Southern Okinawa Main Island
Encounter royal heritage and World Heritage in the former capital of the Ryukyu Kingdom
The historic area of Shuri provides a window into the Ryukyu Kingdom’s remarkable past. As the Ryukyu Kingdom’s seat of power, Shuri has an array of historic heritage sites. Enjoy slowly strolling around castle sites, royal gardens, and cobblestone streets in a place where time passes at a leisurely pace.
- Head to Shurijo Castle Park to see the former beating heart of the prosperous Ryukyu Kingdom
- Explore Shuri on foot to appreciate the area’s traditional architecture, and stroll down the cobblestone lane known as Kinjo Stone Road
- Visit a distillery to sample awamori, Okinawa’s signature spirit
Today, Shuri is a district of the city of Naha, but it used to be a separate city, and the capital of the Ryukyu Kingdom. Shurijo Castle was at the center of the kingdom’s politics and culture for centuries between 1429 and 1879.
Shurijo Castle: the heart of the Ryukyu Kingdom
The Shurijo Castle Site is part of the World Heritage Gusuku Sites and Related Properties of the Kingdom of Ryukyu. The site spreads out over a five-hectare area and comprises Shurijo Castle Park. The vermilion Seiden main hall was renowned for being a unique blend of Japanese and Chinese architectural styles. Though the castle building burned down in 2019, reconstruction is well underway, and the castle park remains open to the public.
Tama-udun: the royal family’s mausoleum
The UNESCO designated mausoleum known as Tama-udun is one of three royal mausoleums of the Ryukyu Kingdom. It was built in 1501 by King Sho Shin as a symbol to show the power of the central royal government throughout the whole kingdom. The tomb is made out of limestone and covered with a gabled roof of pan-tiles and is a rare example of the unique architectural style developed in the Ryukyu Islands.
Discover a traditional royal garden
Another UNESCO-designated site, Shikinaen is a palace villa surrounded by a garden. It was built as a second residence of Ryukyu kings and features beautiful, simple buildings with red-tile roofs, the style of which is distinctly Ryukyuan.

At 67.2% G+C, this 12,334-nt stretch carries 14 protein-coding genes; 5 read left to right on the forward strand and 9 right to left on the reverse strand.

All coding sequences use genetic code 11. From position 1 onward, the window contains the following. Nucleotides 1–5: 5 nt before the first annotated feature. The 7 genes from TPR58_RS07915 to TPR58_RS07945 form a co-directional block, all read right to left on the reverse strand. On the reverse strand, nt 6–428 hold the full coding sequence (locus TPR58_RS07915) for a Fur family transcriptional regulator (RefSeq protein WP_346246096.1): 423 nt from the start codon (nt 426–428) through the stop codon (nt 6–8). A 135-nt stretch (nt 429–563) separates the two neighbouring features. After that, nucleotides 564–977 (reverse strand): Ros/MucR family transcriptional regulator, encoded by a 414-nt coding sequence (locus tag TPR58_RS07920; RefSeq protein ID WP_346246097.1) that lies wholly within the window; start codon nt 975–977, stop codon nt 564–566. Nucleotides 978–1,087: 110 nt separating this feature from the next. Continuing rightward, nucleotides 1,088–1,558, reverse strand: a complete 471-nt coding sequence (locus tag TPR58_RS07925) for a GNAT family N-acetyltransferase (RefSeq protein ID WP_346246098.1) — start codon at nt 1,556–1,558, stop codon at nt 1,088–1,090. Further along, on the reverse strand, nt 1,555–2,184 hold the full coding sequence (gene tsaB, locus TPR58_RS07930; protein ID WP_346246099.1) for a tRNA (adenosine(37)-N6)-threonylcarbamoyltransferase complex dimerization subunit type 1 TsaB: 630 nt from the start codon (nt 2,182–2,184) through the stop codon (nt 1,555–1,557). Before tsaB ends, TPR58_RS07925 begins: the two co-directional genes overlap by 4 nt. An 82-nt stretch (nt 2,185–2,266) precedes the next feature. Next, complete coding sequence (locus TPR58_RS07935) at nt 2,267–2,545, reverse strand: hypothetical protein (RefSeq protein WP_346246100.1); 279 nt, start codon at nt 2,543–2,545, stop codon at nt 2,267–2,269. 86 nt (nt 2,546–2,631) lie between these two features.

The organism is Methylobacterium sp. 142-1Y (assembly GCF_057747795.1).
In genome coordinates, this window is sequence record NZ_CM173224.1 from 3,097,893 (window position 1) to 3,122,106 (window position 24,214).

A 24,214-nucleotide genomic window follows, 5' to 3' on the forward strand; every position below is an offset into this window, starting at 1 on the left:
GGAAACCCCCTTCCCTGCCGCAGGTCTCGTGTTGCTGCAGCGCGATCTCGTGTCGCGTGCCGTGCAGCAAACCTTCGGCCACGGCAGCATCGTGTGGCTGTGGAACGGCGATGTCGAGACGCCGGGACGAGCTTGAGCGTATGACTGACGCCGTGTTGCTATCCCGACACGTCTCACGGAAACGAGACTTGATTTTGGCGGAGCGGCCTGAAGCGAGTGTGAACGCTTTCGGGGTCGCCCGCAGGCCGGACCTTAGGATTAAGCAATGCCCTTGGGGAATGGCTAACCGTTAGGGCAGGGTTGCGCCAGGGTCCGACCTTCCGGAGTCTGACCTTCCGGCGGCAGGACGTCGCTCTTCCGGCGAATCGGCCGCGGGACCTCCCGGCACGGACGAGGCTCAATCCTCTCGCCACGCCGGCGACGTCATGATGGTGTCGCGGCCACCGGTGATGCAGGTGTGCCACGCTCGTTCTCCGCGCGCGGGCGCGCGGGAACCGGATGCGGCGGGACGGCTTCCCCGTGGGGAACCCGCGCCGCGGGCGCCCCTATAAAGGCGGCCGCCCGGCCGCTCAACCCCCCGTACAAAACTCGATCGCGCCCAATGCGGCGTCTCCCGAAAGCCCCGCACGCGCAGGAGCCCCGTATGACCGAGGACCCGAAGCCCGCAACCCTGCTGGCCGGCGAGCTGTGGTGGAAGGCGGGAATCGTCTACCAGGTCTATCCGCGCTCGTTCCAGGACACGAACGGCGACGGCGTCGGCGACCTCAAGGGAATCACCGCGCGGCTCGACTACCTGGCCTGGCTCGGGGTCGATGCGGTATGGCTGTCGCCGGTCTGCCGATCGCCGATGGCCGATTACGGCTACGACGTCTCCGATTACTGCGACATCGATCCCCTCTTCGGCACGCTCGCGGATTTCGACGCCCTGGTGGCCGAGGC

Exploring Shuri on foot
Take a leisurely stroll up the steep Kinjo Stone Road, a cobblestone road near Shurijo Castle Park. The road is made of Ryukyu limestone and was built in the 16th century as part of the main road from Shuri leading down to Naha Port.
The road is flanked by limestone walls and buildings with red-tiled roofs. Significant sections of the road were destroyed during the Battle of Okinawa in WWII, but about 300 meters remain intact, helping transport visitors back to a previous time.
Experience traditional Okinawan tea culture
Buku-buku cha is a traditional Okinawan tea blend that can be difficult to find, even in Okinawa. Shuri is home to a cafe that offers this unusual drink, which was served to Chinese envoys during the days of the Ryukyu Kingdom.
The tea is actually a blend of roasted rice, water, and either green tea from northern Okinawa, or jasmine tea. The brew is mixed in a large wooden bowl with a 20-centimeter-long bamboo whisk to create a generous amount of foam. Finally, it is served in a glass and topped with crushed peanuts.
The spirit of Okinawa
Awamori is a traditional spirit distilled from fermented long-grain rice malt treated with black koji mold. It has a long history going back to the time of the Ryukyu Kingdom, and originates from the Thai drink lao khao, which made its way to Okinawa via trade with Thailand. The Okinawans refined the distillation process, making it more suitable for the subtropical environment.
Shuri is home to awamori shops and a distillery, so you can learn more about the distillation process and purchase a bottle to take home with you.
Where to stay
Accommodation options in the area surrounding Shurijo Castle Park are limited. However, there are many accommodation options in central Naha to suit all travel styles and budgets, from luxury resort hotels to smaller hostels and guesthouses. You can also find apartment rentals in the city.
Getting to Shuri
Shuri has its own monorail station—which means you can get there directly from Naha Airport—from which it takes about a 15-minute walk to Shurijo Castle Park. There are also buses to the castle site from central Naha, and the journey takes approximately 20 minutes.